FIC: "As Yeast to Bread" for katmarajade Recipient:katmarajade Author: ??? Title: As Yeast to Bread Rating: Soft R Pairings: Gregory Goyle/Millicent Bulstrode Word Count: 5325 Warnings/Content Information (Highlight to View): * None *. Summary: Greg watched her go, too gobsmacked to reply, feeling his face grow warm. What the bloody hell did she mean, he was her hero? Author's Notes:katmarajade, it was a pleasure to write for you. I hope you enjoy the story! Many thanks to bethbethbeth for her patience, and to Z for giving this a proper once-over.
It was still dark when Greg arrived for his shift at Good Grains bakery, but then, it was always dark at four in the morning. He was used to it by now.
Sally and Kelly were already there, rolling out the cheese rolls and knotting the brioche. Melissa had begun mixing the day’s selection of scones, along with the whole grain breads, while Damon cut English muffins and shaped focaccia. They all greeted him as he entered the kitchen and slipped an apron over his head, and before long he was elbow-deep in flour, shaping sourdough loaves and baguettes.
Once the loaves were shaped, Greg set them on shelves to proof and went to help Melissa with the scones and cinnamon buns and muffins, placing pans in the oven and pulling them out. The air was filled with the sweet scent of spices and sugar and yeast. Once the quick breads were done, Greg began baking loaves, slashing the tops in diagonal stripes with his lame just before popping them into the ovens. It was hot, sweaty, floury work, but Greg liked it. He liked the feel of dough under his hands, the mixing and shaping, knowing when the loaves were just brown and crusty enough to pull from the oven. He liked seeing his efforts set out on the shelves, ready for the first customers of the day when the bakery opened for business at seven.
Greg was still busy baking when the place opened, but he could hear the customers come in for their morning coffee or tea and a blueberry scone or apple fritter or cinnamon roll. Owen loaded the first loaves into the van, preparing for the day’s deliveries to various restaurants and cafes. Mitch arrived, already planning which types of pizza he would make today for the lunch crowd.
Greg continued mixing, kneading, proofing, baking. It was what he knew, it was what he was good at doing, and it made people happy, even if they didn’t know his name or who he was or who he had once been. That was the best part. Here, Greg Goyle was just a person who made bread.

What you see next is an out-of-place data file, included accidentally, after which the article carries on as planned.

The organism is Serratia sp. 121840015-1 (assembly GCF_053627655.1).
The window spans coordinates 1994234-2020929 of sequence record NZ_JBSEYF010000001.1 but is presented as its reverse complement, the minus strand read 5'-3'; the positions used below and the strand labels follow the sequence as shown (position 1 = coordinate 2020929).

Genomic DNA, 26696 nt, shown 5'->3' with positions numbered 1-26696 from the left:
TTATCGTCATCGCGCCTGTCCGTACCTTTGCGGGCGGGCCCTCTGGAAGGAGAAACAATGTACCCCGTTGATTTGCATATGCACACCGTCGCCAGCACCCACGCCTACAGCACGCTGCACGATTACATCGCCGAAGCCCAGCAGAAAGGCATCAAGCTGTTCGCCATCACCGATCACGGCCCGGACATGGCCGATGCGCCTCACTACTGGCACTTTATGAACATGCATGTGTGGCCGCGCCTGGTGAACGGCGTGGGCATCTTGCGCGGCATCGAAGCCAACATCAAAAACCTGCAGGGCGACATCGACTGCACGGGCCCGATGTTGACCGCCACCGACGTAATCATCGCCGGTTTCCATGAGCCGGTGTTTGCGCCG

At nine he slipped out the back door and into the alley for a cigarette. It was a Muggle habit he’d picked up after the war and he’d had his wand confiscated. With little money left to him, he’d been forced to make his way in a new and alien world. He found the act of smoking and the small rituals associated with it soothing. Strangely enough, it had helped him socialise faster, since rarely a day passed without someone asking if they could bum a fag from him. On the days he didn’t have a packet of smokes, people were just as happy to give him one.
Lunchtime meant the end of Greg’s work day. He helped Mitch pull pizzas from the ovens while the second shift arrived and went to work. Eddie shaped and baked the afternoon’s breads, while Annie began mixing the next day’s loaves, setting them aside to rest overnight for Greg to bake in the morning.
Once the bulk of the lunch crowd was gone, Greg left, usually with a couple slices of pizza or a sandwich for dinner, and leftover scones or cinnamon buns for breakfast the next day. He bought them at a good discount, he didn’t have to cook anything, and it meant he hardly ever had to brave a journey to the local grocer’s. He’d go home, watch a few shows on the telly, and was usually in bed by eight. The next day he’d do it all over again.
Well, not on Mondays. He had Mondays off. It was a plain life, an uncomplicated life. It suited Greg just fine. He didn’t even mind the lack of company...much.
Today so far had been the same as any other day. Greg headed out for his morning cigarette, trying and failing to blow smoke rings. He wanted to learn how, but felt too stupid to ask for advice. He’d received enough strange and suspicious looks during his first few weeks on the job to learn not to ask. More often than not, he’d learned the ins and outs of Muggle life from watching the telly. It had been a better teacher than most of his professors at Hogwarts, in his opinion.
Exhaling a thin stream of smoke, he glanced over to the alleyway’s entrance, where two young women stood arguing. One had her back turned to him, but he could see the other clearly enough to know she seemed vaguely familiar.
Probably one of the everyday customers, he thought idly, lifting his cigarette up to his lips.
Vaguely Familiar Girl smirked at her companion. Brushing a bit of mousy brown hair from her face, she commented, “So how’s that blood traitor friend of yours? You haven’t mentioned him much lately. I figured I’d have seen him around at some of the anniversary celebrations, goody-goody war hero like that.”